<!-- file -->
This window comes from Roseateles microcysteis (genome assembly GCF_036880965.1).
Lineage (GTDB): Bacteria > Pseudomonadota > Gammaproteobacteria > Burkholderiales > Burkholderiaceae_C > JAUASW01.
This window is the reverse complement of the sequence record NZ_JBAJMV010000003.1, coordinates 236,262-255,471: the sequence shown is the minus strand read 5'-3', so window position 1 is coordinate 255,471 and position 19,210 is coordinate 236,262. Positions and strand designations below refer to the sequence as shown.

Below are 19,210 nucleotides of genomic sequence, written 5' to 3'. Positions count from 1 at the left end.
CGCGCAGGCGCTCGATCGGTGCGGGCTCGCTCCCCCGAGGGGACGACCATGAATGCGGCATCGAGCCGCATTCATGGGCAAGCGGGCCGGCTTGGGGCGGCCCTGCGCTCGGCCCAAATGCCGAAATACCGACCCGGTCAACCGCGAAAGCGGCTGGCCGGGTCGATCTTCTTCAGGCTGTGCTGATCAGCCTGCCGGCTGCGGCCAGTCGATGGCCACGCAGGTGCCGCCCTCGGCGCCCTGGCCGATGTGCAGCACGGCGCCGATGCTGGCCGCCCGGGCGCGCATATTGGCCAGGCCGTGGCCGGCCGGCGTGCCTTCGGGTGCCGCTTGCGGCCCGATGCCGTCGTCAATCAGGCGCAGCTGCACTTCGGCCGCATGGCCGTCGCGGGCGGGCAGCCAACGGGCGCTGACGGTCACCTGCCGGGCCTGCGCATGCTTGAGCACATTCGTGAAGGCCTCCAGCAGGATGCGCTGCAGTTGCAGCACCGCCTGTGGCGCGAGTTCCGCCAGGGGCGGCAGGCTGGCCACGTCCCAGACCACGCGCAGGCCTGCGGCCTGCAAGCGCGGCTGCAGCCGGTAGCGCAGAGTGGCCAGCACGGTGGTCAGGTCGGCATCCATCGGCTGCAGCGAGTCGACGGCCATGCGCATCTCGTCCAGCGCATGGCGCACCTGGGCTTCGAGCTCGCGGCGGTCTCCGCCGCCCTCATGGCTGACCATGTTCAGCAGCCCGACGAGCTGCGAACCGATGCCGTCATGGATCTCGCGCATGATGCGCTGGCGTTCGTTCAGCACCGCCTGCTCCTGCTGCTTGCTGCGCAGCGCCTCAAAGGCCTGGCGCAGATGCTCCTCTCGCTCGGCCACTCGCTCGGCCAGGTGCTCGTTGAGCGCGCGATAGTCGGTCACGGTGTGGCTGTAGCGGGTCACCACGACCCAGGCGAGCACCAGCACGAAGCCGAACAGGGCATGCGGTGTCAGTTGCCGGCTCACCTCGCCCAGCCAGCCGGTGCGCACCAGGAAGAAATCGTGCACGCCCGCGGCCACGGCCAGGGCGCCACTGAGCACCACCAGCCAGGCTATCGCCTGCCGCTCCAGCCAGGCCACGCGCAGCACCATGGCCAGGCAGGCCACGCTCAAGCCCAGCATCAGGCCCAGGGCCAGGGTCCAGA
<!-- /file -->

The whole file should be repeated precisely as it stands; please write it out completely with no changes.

This window comes from Roseateles microcysteis (genome assembly GCF_036880965.1).
Lineage (GTDB): Bacteria > Pseudomonadota > Gammaproteobacteria > Burkholderiales > Burkholderiaceae_C > JAUASW01.
This window is the reverse complement of the sequence record NZ_JBAJMV010000003.1, coordinates 236,262-255,471: the sequence shown is the minus strand read 5'-3', so window position 1 is coordinate 255,471 and position 19,210 is coordinate 236,262. Positions and strand designations below refer to the sequence as shown.

Below are 19,210 nucleotides of genomic sequence, written 5' to 3'. Positions count from 1 at the left end.
CGCGCAGGCGCTCGATCGGTGCGGGCTCGCTCCCCCGAGGGGACGACCATGAATGCGGCATCGAGCCGCATTCATGGGCAAGCGGGCCGGCTTGGGGCGGCCCTGCGCTCGGCCCAAATGCCGAAATACCGACCCGGTCAACCGCGAAAGCGGCTGGCCGGGTCGATCTTCTTCAGGCTGTGCTGATCAGCCTGCCGGCTGCGGCCAGTCGATGGCCACGCAGGTGCCGCCCTCGGCGCCCTGGCCGATGTGCAGCACGGCGCCGATGCTGGCCGCCCGGGCGCGCATATTGGCCAGGCCGTGGCCGGCCGGCGTGCCTTCGGGTGCCGCTTGCGGCCCGATGCCGTCGTCAATCAGGCGCAGCTGCACTTCGGCCGCATGGCCGTCGCGGGCGGGCAGCCAACGGGCGCTGACGGTCACCTGCCGGGCCTGCGCATGCTTGAGCACATTCGTGAAGGCCTCCAGCAGGATGCGCTGCAGTTGCAGCACCGCCTGTGGCGCGAGTTCCGCCAGGGGCGGCAGGCTGGCCACGTCCCAGACCACGCGCAGGCCTGCGGCCTGCAAGCGCGGCTGCAGCCGGTAGCGCAGAGTGGCCAGCACGGTGGTCAGGTCGGCATCCATCGGCTGCAGCGAGTCGACGGCCATGCGCATCTCGTCCAGCGCATGGCGCACCTGGGCTTCGAGCTCGCGGCGGTCTCCGCCGCCCTCATGGCTGACCATGTTCAGCAGCCCGACGAGCTGCGAACCGATGCCGTCATGGATCTCGCGCATGATGCGCTGGCGTTCGTTCAGCACCGCCTGCTCCTGCTGCTTGCTGCGCAGCGCCTCAAAGGCCTGGCGCAGATGCTCCTCTCGCTCGGCCACTCGCTCGGCCAGGTGCTCGTTGAGCGCGCGATAGTCGGTCACGGTGTGGCTGTAGCGGGTCACCACGACCCAGGCGAGCACCAGCACGAAGCCGAACAGGGCATGCGGTGTCAGTTGCCGGCTCACCTCGCCCAGCCAGCCGGTGCGCACCAGGAAGAAATCGTGCACGCCCGCGGCCACGGCCAGGGCGCCACTGAGCACCACCAGCCAGGCTATCGCCTGCCGCTCCAGCCAGGCCACGCGCAGCACCATGGCCAGGCAGGCCACGCTCAAGCCCAGCATCAGGCCCAGGGCCAGGGTCCAGA